Along with several partners, he bought an in-foal broodmare named Dronette at a Timonium sale for $57,000. Leatherbury said she had “one foot set out horribly, almost like a 45-degree angle, it was that bad. There was no way in the world that she would ever have raced, but she had such good bloodlines” (by Drone out of a Pago Pago mare).
Dronette’s first foal was stakes-placed, and Leatherbury said “everything she produced went on to be a good producer. She was just a good foundation broodmare. It was almost kind of a luck thing that we were buying.”
Several years later, when the clients in that partnership decided to go separate ways and divided up their horses, Leatherbury ended up with Dronette.
Dronette eventually foaled Endette, a filly who never won but later produced Ah Day, a GIII winner who Leatherbury now refers to as his “second-best horse.” In 1993, Dronette foaled the stakes-placed filly Twofox. When bred to Parker’s Storm Cat, Twofox produced Ben’s Cat in 2006.
Leatherbury explained that Ben’s Cat’s pelvis fracture was the result of the stress of training. He gave the gelding stall rest for six months “and the rest is history.”
After winning his first eight races, Ben’s Cat tasted his first defeat against stakes company at Aqueduct. With the exception of one other Grade III trip to Belmont Park in 2014 and two races at Delaware Park in 2010, Leatherbury has kept him on the Maryland/
Pennsylvania circuit. The gelding owns four Grade III wins, all at Parx, two each in the Turf Monster H. and Parx Dash.
“I think what benefited him is the fact that he did not run early in life, so he had time to mature,” Leatherbury said. “A horse doesn’t fully mature until he’s five years old anyway. So this gave him a chance for everything to set up nicely, and it’s helped him last long. He’s got good conformation too, which keeps him sound. He’s reached his peak and he’s holding it well.”
Leatherbury credits consistency under the shed row with keeping Ben’s Cat in form. He said the gelding has had the same exercise rider, Doug Leatherman, [note: yes, the last names are similar, but different] since before his racing debut.
“Doug claims he just never tails off, he just feels good all the time,” Leatherbury said. “He’s a beautiful horse. He’s almost black. What keeps him from being labeled as black is one little teeny bit of white hairs. You’d almost call him the black beauty.”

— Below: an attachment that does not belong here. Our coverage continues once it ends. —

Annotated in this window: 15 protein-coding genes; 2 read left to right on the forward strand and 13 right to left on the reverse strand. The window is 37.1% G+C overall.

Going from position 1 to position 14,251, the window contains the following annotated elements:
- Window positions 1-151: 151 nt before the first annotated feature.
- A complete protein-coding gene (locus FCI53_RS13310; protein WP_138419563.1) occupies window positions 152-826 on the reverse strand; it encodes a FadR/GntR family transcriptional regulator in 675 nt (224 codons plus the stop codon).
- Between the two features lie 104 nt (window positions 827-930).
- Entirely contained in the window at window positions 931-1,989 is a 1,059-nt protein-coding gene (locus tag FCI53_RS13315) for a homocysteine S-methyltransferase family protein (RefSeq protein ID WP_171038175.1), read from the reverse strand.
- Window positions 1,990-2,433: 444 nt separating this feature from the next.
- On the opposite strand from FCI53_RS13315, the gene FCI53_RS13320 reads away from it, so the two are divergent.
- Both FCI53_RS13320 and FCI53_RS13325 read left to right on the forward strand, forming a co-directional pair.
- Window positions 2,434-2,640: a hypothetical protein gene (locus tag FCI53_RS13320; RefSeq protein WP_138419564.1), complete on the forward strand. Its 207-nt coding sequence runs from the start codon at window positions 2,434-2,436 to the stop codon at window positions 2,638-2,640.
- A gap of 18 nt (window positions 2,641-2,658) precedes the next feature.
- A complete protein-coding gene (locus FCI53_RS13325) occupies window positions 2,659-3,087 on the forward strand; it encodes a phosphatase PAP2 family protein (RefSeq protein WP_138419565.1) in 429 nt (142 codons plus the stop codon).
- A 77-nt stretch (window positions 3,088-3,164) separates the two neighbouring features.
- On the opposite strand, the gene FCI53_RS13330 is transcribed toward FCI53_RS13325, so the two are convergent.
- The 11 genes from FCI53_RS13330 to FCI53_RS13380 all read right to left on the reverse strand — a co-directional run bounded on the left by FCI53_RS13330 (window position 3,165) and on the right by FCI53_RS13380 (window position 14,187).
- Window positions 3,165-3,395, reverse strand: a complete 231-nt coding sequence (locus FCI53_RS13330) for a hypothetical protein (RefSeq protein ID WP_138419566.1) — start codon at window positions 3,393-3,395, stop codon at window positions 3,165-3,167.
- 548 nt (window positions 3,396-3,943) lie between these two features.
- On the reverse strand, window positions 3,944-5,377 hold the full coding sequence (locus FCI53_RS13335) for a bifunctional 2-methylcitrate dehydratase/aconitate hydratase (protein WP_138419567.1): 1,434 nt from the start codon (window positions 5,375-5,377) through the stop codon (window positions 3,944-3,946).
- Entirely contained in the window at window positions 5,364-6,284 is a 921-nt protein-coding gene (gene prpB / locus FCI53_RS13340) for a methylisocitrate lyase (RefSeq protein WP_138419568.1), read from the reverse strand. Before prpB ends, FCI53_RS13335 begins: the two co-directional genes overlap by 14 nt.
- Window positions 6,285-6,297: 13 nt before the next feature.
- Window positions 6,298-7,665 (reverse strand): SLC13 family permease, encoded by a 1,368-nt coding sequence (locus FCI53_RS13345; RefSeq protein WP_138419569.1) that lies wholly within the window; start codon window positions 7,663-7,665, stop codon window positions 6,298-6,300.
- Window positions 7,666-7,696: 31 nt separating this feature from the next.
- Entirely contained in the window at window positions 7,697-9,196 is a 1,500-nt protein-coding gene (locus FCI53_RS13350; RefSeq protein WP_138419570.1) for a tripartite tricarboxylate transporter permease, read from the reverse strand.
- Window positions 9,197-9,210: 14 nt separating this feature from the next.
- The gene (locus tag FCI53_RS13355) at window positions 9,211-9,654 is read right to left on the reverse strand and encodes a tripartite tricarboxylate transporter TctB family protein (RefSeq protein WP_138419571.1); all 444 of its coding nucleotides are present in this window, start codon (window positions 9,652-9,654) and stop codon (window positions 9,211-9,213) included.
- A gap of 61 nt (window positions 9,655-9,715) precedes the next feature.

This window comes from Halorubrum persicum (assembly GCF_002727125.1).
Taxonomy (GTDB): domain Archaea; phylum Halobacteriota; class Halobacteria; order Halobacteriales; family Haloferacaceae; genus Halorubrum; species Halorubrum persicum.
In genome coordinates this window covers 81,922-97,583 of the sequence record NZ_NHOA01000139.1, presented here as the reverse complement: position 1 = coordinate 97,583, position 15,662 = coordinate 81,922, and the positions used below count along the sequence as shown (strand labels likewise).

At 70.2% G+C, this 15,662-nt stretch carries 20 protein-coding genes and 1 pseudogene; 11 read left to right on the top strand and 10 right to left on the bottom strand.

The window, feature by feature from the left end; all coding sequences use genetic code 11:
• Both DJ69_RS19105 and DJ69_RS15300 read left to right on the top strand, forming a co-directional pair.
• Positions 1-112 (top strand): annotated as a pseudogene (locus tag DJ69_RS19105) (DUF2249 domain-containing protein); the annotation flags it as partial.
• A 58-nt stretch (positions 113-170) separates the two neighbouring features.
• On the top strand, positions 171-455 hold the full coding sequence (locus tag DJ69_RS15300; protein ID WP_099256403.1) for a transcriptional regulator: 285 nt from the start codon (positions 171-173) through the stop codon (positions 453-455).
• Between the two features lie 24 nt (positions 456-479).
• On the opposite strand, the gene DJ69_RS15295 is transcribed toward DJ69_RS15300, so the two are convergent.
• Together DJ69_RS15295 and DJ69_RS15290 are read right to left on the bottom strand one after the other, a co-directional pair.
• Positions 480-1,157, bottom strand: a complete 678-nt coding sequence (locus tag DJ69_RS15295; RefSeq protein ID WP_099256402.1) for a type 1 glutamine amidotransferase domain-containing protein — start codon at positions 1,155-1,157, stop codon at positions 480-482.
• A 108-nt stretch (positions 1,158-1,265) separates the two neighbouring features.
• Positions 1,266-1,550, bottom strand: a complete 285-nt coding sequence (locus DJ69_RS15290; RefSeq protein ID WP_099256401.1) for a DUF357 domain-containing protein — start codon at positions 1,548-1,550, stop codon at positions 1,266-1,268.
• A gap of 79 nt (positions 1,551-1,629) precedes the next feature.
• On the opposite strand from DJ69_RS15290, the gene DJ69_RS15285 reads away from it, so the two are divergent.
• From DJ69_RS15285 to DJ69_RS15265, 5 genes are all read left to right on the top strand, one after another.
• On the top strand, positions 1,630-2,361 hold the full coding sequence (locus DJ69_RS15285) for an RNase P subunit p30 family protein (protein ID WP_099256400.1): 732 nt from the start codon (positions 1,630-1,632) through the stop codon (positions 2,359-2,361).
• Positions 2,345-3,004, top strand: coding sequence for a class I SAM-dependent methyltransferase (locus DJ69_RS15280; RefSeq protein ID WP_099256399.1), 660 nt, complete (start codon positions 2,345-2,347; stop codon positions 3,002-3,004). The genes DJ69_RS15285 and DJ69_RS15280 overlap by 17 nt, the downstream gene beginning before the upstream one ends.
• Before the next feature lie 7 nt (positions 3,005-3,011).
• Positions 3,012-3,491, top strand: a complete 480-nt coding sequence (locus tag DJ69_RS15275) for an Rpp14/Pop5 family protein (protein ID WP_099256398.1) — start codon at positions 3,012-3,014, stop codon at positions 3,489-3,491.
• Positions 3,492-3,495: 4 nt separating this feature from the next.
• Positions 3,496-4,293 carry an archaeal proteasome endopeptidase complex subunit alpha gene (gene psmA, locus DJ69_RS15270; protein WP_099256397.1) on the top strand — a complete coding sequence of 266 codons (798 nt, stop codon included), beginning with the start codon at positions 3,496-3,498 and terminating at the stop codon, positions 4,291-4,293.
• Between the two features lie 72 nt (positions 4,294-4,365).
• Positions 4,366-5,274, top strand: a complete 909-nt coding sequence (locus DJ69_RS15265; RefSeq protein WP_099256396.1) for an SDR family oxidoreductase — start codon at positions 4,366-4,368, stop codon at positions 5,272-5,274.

Ben’s Cat has also partnered with the same jockey, Julian Pimentel, for 38 of his 50 races, including every try since June 2012.
“He’s an unbelievable horse, very fun to be around,” said Pimentel. “He’s been the same since he was four. He’s usually very calm, very quiet, but when it’s time to go to the gate, he’s all business. He wants to just run. I just let him do his thing. When they go slow, we’re up close, when they go fast, I’m going to be a bit farther back. I have to be careful though, because once he goes to the lead, he looks around a lot.”
Leatherbury said Ben’s Cat “seems really disappointed when he loses. I know people would laugh at something like that, but all my help at the barn recognizes it. He knows where the finish line is, and he knows he’s supposed to beat that horse in front of him. He just tries his best to catch whoever’s in front of him.”
Leatherbury is mulling both Monday’s $300,000 GIII Turf Monster H. at Parx and the Sept. 12 $100,000 Laurel Dash for Ben’s Cat’s next start.
“We’ll probably analyze them both, and if we can win the big one [at Parx], well go for that. And if it looks like we can’t, then we just might wait for the Laurel race,” Leatherbury said.
Leatherbury owns Ben’s Cat under the program name The Jim Stable. The name traces to an old family joke: Decades ago, his twin boys were enamored with a Sesame Street television skit in which one of the characters referred to everybody as “Jim.” So on a whim, that’s what Leatherbury wrote down on his owner’s license application.
Leatherbury is down to one broodmare now. He has 14 horses stabled at Laurel. When asked if that’s a good number of horses to train at this stage of his career, he politely bristles.
“No. I’ve got room for more,” Leatherbury replied. “My owners have died off. That’s what happens–people get old and they die. It’s not easy to pick up new owners these days.”
When asked about his big summer–the Hall of Fame induction; the success with Ben’s Cat–Leatherbury modestly deflects the attention. King prefers to let his horses do the talking.
“Yeah, I know, it’s been my last hurrah,” Leatherbury said with a chuckle before turning serious. “I was very honored to be elected. I’d like to win a few more races, that’s all.”